[down-pointing small open triangle]Published ahead of print on 19 December 2008.

Supplemental material for this article may be found at http://ec.asm.org/.


1. Burnie, J. P., T. L. Carter, S. J. Hodgetts, and R. C. Matthews. 2006. Fungal heat-shock proteins in human disease. FEMS Microbiol. Rev. 3053-88. [PubMed]
2. Correa, A., Z. A. Lewis, A. V. Greene, I. J. March, R. H. Gomer, and D. Bell-Pedersen. 2003. Multiple oscillators regulate circadian gene expression in Neurospora. Proc. Natl. Acad. Sci. USA 10013597-13602. [PMC free article] [PubMed]
3. Craven, R. A., M. Egerton, and C. J. Stirling. 1996. A novel Hsp70 of the yeast ER lumen is required for the efficient translocation of a number of protein precursors. EMBO J. 152640-2650. [PMC free article] [PubMed]
4. Cushion, M. T., A. G. Smulian, B. E. Slaven, T. Sesterhenn, J. Arnold, C. Staben, A. Porollo, R. Adamczak, and J. Meller. 2007. Transcriptome of Pneumocystis carinii during fulminate infection: carbohydrate metabolism and the concept of a compatible parasite. PLoS ONE 2e423. [PMC free article] [PubMed]
5. Dunlap, J. C., and J. J. Loros. 2006. How fungi keep time: circadian system in Neurospora and other fungi. Curr. Opin. Microbiol. 9579-587. [PubMed]
6. Fachin, A. L., M. S. Ferreira-Nozawa, W. Maccheroni, Jr., and N. M. Martinez-Rossi. 2006. Role of the ABC transporter TruMDR2 in terbinafine, 4-nitroquinoline N-oxide and ethidium bromide susceptibility in Trichophyton rubrum. J. Med. Microbiol. 551093-1099. [PubMed]
7. Ferreira-Nozawa, M. S., H. C. Silveira, C. J. Ono, A. L. Fachin, A. Rossi, and N. M. Martinez-Rossi. 2006. The pH signaling transcription factor PacC mediates the growth of Trichophyton rubrum on human nail in vitro. Med. Mycol. 44641-645. [PubMed]
8. Giddey, K., M. Monod, J. Barblan, A. Potts, P. Waridel, C. Zaugg, and M. Quadroni. 2007. Comprehensive analysis of proteins secreted by Trichophyton rubrum and Trichophyton violaceum under in vitro conditions. J. Proteome Res. 63081-3092. [PubMed]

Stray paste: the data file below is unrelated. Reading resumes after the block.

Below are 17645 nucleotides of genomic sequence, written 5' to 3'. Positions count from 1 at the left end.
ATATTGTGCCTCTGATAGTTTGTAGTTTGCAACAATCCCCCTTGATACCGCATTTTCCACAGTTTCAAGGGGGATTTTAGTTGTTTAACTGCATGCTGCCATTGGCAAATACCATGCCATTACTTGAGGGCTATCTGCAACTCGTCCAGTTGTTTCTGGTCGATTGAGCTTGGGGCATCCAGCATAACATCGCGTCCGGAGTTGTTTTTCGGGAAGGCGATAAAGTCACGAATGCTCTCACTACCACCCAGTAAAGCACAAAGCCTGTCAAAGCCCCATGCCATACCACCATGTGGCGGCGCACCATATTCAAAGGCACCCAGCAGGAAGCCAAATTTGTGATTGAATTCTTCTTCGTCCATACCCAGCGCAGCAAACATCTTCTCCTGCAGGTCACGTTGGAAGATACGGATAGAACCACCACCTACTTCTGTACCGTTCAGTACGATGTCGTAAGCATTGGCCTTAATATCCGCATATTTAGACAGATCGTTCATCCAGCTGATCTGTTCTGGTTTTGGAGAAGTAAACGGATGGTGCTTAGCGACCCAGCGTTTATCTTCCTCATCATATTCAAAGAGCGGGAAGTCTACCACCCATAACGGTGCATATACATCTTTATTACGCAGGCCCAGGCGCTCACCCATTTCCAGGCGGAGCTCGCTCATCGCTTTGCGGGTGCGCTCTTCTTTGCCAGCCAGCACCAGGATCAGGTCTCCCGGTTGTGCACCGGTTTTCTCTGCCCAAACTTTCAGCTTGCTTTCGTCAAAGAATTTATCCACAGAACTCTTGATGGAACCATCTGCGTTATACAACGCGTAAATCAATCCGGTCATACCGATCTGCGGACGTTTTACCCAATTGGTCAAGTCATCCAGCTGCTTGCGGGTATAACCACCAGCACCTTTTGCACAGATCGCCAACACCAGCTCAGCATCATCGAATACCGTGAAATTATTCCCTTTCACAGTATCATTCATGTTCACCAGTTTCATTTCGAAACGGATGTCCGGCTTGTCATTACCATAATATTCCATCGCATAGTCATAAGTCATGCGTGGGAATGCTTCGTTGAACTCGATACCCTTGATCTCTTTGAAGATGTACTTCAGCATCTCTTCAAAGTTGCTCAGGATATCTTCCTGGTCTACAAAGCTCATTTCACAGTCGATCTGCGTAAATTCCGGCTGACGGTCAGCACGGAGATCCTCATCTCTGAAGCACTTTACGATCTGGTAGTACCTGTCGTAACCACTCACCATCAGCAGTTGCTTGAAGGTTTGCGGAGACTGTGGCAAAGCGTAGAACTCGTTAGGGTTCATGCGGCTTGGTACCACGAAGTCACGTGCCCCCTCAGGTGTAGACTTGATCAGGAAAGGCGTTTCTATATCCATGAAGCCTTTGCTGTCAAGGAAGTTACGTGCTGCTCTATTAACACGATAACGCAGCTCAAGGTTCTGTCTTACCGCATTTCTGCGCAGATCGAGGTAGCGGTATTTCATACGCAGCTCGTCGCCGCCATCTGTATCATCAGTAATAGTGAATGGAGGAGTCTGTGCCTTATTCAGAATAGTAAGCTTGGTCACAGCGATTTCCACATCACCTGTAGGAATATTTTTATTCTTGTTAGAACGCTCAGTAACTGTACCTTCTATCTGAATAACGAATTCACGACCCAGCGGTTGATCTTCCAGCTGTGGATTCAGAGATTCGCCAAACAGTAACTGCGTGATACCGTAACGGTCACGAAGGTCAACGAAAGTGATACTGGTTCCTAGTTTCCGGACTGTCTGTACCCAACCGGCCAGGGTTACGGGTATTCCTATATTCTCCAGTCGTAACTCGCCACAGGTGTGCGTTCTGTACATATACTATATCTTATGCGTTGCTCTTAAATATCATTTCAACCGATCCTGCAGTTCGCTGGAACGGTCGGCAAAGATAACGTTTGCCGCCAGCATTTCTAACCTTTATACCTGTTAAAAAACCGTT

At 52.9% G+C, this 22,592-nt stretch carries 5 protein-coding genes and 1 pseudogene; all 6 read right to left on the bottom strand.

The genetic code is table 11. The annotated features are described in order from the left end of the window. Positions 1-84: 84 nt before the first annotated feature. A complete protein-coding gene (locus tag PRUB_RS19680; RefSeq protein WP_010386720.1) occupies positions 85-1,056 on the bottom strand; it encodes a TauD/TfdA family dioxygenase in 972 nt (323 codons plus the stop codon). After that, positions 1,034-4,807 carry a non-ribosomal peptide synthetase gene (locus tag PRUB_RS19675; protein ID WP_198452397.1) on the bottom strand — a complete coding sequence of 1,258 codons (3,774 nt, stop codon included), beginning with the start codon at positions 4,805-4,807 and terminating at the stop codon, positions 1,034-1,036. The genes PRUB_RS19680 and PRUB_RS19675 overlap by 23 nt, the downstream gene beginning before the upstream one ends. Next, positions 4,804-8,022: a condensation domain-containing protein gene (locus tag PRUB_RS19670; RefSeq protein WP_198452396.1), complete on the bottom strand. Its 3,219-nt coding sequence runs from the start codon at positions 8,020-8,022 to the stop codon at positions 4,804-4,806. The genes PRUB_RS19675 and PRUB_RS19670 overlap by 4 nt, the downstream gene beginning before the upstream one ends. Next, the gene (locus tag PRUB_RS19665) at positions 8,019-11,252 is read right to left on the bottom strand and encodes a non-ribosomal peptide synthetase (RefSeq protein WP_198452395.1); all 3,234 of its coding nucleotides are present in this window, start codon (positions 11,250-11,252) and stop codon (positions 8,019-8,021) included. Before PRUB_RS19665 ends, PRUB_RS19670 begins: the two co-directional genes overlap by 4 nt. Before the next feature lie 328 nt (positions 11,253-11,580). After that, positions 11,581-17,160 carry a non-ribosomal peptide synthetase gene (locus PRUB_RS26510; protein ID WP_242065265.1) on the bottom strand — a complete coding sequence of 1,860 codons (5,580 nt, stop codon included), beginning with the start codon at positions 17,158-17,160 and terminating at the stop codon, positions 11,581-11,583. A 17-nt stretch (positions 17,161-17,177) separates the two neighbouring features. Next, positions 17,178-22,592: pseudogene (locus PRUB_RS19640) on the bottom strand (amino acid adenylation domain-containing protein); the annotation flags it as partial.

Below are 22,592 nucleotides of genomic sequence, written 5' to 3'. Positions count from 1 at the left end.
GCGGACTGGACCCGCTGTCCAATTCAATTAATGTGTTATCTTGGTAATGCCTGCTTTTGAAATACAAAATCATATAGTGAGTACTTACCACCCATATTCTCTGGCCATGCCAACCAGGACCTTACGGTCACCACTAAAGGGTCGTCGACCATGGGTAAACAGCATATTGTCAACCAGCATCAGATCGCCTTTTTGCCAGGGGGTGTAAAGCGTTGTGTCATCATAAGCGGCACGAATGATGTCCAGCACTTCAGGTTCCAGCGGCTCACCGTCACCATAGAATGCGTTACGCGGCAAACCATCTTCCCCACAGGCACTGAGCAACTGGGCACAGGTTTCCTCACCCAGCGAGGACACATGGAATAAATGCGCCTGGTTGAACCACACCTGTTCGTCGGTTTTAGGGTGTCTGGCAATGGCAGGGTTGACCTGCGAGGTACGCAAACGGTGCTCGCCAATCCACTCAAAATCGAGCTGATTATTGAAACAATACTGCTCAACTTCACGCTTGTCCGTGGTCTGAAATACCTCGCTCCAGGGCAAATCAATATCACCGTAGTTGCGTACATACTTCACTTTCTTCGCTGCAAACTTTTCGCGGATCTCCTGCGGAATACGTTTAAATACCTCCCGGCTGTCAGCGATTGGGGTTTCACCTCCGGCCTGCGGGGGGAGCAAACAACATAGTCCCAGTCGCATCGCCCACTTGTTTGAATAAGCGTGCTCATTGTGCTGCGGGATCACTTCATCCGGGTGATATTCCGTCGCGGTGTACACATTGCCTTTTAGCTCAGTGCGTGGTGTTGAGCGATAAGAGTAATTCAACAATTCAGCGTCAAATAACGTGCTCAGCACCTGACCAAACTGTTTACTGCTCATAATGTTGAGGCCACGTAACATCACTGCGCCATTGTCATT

9. Hellemans, J., G. Mortier, A. De Paepe, F. Speleman, and J. Vandesompele. 2007. qBase relative quantification framework and software for management and automated analysis of real-time quantitative PCR data. Genome Biol. 8R19. [PMC free article] [PubMed]
10. Jousson, O., B. Lechenne, O. Bontems, S. Capoccia, B. Mignon, J. Barblan, M. Quadroni, and M. Monod. 2004. Multiplication of an ancestral gene encoding secreted fungalysin preceded species differentiation in the dermatophytes Trichophyton and Microsporum. Microbiology 150301-310. [PubMed]
11. Jousson, O., B. Lechenne, O. Bontems, B. Mignon, U. Reichard, J. Barblan, M. Quadroni, and M. Monod. 2004. Secreted subtilisin gene family in Trichophyton rubrum. Gene 33979-88. [PubMed]
12. Kaufman, G., I. Berdicevsky, J. A. Woodfolk, and B. A. Horwitz. 2005. Markers for host-induced gene expression in Trichophyton dermatophytosis. Infect. Immun. 736584-6590. [PMC free article] [PubMed]
13. Kwon-Chung, K. J., and J. E. Bennett (ed.). 1992. Medical mycology. Lea & Febiger, Philadelphia, PA.
14. Léchenne, B., U. Reichard, C. Zaugg, M. Fratti, J. Kunert, O. Boulat, and M. Monod. 2007. Sulphite efflux pumps in Aspergillus fumigatus and dermatophytes. Microbiology 153905-913. [PubMed]
15. Levin, A. M., R. P. de Vries, A. Conesa, C. de Bekker, M. Talon, H. H. Menke, N. N. van Peij, and H. A. Wosten. 2007. Spatial differentiation in the vegetative mycelium of Aspergillus niger. Eukaryot. Cell 62311-2322. [PMC free article] [PubMed]
16. Liu, T., Q. Zhang, L. Wang, L. Yu, W. Leng, J. Yang, L. Chen, J. Peng, L. Ma, J. Dong, X. Xu, Y. Xue, Y. Zhu, W. Zhang, L. Yang, W. Li, L. Sun, Z. Wan, G. Ding, F. Yu, K. Tu, Z. Qian, R. Li, Y. Shen, Y. Li, and Q. Jin. 2007. The use of global transcriptional analysis to reveal the biological and cellular events involved in distinct development phases of Trichophyton rubrum conidial germination. BMC Genomics 8100. [PMC free article] [PubMed]
17. Lorenz, M. C., and G. R. Fink. 2001. The glyoxylate cycle is required for fungal virulence. Nature 41283-86. [PubMed]
18. Mannhaupt, G., R. Schnall, V. Karpov, I. Vetter, and H. Feldmann. 1999. Rpn4p acts as a transcription factor by binding to PACE, a nonamer box found upstream of 26S proteasomal and other genes in yeast. FEBS Lett. 45027-34. [PubMed]
19. Maranhão, F. C., F. G. Paiao, and N. M. Martinez-Rossi. 2007. Isolation of transcripts over-expressed in human pathogen Trichophyton rubrum during growth in keratin. Microb. Pathog. 43166-172. [PubMed]
20. Masloff, S., S. Poggeler, and U. Kuck. 1999. The pro1+ gene from Sordaria macrospora encodes a C6 zinc finger transcription factor required for fruiting body development. Genetics 152191-199. [PMC free article] [PubMed]
21. McKinney, J. D., K. Honer zu Bentrup, E. J. Munoz-Elias, A. Miczak, B. Chen, W. T. Chan, D. Swenson, J. C. Sacchettini, W. R. Jacobs, Jr., and D. G. Russell. 2000. Persistence of Mycobacterium tuberculosis in macrophages and mice requires the glyoxylate shunt enzyme isocitrate lyase. Nature 406735-738. [PubMed]